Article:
- One considers a probability distribution over the configurations of values on the vertices.
- This distribution is a product of factors each involving neighbors of a
*single*constraint variable.

Formally, let denote the vector of values assigned to each vertex in . We then consider a probability distribution:

Here is an appropriate normalizing constant and denotes the restriction of to the neighborhood of the constraint . We let denote the random vector drawn from such a distribution. For the Sudoku puzzle, we would like to be positive only if all constraints are satisfied. We therefore may choose:

The distribution then takes the value at each valid Sudoku solution. The normalizing constant is also called the ‘partition function’ and, here, counts the number of valid solutions.

How does this elaborate framework help us to solve the Sudoku puzzle? One way is to use the above distribution and sample from it using the law of total probability. Let denote the set of vertices where the values are known. Wlog, let and . Then we might obtain a solution by sampling from which can be done sequentially as:

The problem in this scheme is that we do not know the distribution completely, since we do not know how to compute the partition function efficiently (of course, one way would be to enumerate all the solutions, but that is what we are trying to avoid!). Thus, we cannot compute the marginal probabilities as above. This is where the graph structure can help, since although we cannot compute , we can compute certain conditional distributions fairly easily. For instance, suppose one knew all but one square in a row, then it is easy to predict the value of that square. In general, inference tasks can be classified as one of the following:

- Sampling: to give a sample
- Compute marginals: for a subset of vertices , compute
- Compute conditional probabilities: for subsets and , compute
- Compute the partition function

Reductions between these tasks have been studied in MCMC literature (see this paper or this one).

If the underlying graph is a tree, then these inference tasks become easy and can be solved in time that is linear in the number of variables (assuming bounded degree constraints and bounded ) using an algorithm known as belief propagation.

Let be a tree rooted at the first vertex and suppose we want to find the marginal at the root, i.e. . Throughout below, I will ignore the normalization involved and use the to indicate this.

Let the children of 1 be denoted by and the subtrees rooted at them by etc. Then using the distributive property :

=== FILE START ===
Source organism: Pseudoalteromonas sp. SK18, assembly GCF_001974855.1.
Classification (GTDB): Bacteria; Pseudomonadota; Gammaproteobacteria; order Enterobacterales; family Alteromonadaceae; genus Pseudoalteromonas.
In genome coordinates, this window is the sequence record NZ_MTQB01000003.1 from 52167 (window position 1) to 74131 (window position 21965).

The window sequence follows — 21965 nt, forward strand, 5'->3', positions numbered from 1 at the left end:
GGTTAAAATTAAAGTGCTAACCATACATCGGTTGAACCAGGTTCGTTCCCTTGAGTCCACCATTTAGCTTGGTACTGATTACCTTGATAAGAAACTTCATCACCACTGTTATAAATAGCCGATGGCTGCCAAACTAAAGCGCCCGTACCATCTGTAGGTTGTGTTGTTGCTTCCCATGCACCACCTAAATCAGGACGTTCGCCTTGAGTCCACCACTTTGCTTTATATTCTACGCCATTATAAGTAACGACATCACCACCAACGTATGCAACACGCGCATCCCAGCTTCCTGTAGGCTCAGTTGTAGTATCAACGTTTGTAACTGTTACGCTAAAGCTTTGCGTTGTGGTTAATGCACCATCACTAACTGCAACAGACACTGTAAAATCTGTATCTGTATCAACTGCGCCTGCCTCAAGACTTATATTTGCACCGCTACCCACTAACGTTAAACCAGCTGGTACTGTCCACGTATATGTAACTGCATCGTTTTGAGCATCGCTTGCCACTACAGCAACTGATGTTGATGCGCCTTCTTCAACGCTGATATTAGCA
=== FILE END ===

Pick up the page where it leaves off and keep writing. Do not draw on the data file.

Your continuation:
Each term in the braces is a “marginal” of the root with respect to the subgraph rooted at a child and is denoted as in the second line. Consider any single child and suppose its children are, wlog, . We recursively rewrite the marginal as:

The above equations for the update rules for the belief propagation algorithm. At iteration :

- In the first step, the variable vertices send messages to their neighboring constraints according to:
- In the next step the constraint variables send messages to the neighboring variable vertices as:

The initialization may be made to the uniform distribution. The marginals are computed as in the rule given in step 1 above, except that all neighbors of the vertex are included.

On a tree graph, it is not hard to see that the above algorithm converges to a fixed point and yields the correct marginals in iterations, where denotes the diameter of the graph, or the longest distance between two vertices in a graph. In our running example of Sudoku, however, the underlying graph is not a tree and, in fact, contains many small cycles. In general, the algorithm is not guaranteed to converge, except on graphs with exactly one cycle. Even then, it is not guaranteed to converge to the correct marginals. However, one may still run the above algorithm until convergence (or for some maximum number of iterations) in an attempt to “solve” the Sudoku puzzle.

I am not sure how good belief propagation actually is to solve Sudoku. There are some examples in literature where the algorithms and some generalizations have been investigated, but I have not read them very closely. It was a nice way to revisit some of the very interesting concepts I have seen a few months ago in a course my advisor, Andrea Montanari, teaches on graphical models. The course website contains a list of references on the material, among other things. Other articles of interest are this one on Wikipedia.